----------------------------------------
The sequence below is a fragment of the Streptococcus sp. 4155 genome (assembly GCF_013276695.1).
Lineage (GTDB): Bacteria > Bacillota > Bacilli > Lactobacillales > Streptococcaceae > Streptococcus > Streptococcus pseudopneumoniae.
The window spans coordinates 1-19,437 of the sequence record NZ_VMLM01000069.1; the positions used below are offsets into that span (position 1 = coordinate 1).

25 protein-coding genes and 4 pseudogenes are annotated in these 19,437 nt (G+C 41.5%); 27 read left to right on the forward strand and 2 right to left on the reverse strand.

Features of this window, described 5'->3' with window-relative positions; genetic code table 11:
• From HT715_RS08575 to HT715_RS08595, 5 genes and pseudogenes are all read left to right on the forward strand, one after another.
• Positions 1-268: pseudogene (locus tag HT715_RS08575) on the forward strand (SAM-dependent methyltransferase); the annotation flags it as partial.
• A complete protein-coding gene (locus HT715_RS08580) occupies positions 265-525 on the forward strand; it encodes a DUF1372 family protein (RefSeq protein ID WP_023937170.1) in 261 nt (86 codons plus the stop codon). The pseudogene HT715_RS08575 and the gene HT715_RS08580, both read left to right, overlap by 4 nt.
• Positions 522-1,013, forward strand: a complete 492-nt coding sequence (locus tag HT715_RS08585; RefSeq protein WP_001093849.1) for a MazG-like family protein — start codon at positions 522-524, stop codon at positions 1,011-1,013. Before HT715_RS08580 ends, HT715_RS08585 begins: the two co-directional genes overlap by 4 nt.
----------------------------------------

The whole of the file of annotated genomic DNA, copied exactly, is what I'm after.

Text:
The sequence below is a fragment of the Streptococcus sp. 4155 genome (assembly GCF_013276695.1).
Lineage (GTDB): Bacteria > Bacillota > Bacilli > Lactobacillales > Streptococcaceae > Streptococcus > Streptococcus pseudopneumoniae.
The window spans coordinates 1-19,437 of the sequence record NZ_VMLM01000069.1; the positions used below are offsets into that span (position 1 = coordinate 1).

25 protein-coding genes and 4 pseudogenes are annotated in these 19,437 nt (G+C 41.5%); 27 read left to right on the forward strand and 2 right to left on the reverse strand.

Features of this window, described 5'->3' with window-relative positions; genetic code table 11:
• From HT715_RS08575 to HT715_RS08595, 5 genes and pseudogenes are all read left to right on the forward strand, one after another.
• Positions 1-268: pseudogene (locus tag HT715_RS08575) on the forward strand (SAM-dependent methyltransferase); the annotation flags it as partial.
• A complete protein-coding gene (locus HT715_RS08580) occupies positions 265-525 on the forward strand; it encodes a DUF1372 family protein (RefSeq protein ID WP_023937170.1) in 261 nt (86 codons plus the stop codon). The pseudogene HT715_RS08575 and the gene HT715_RS08580, both read left to right, overlap by 4 nt.
• Positions 522-1,013, forward strand: a complete 492-nt coding sequence (locus tag HT715_RS08585; RefSeq protein WP_001093849.1) for a MazG-like family protein — start codon at positions 522-524, stop codon at positions 1,011-1,013. Before HT715_RS08580 ends, HT715_RS08585 begins: the two co-directional genes overlap by 4 nt.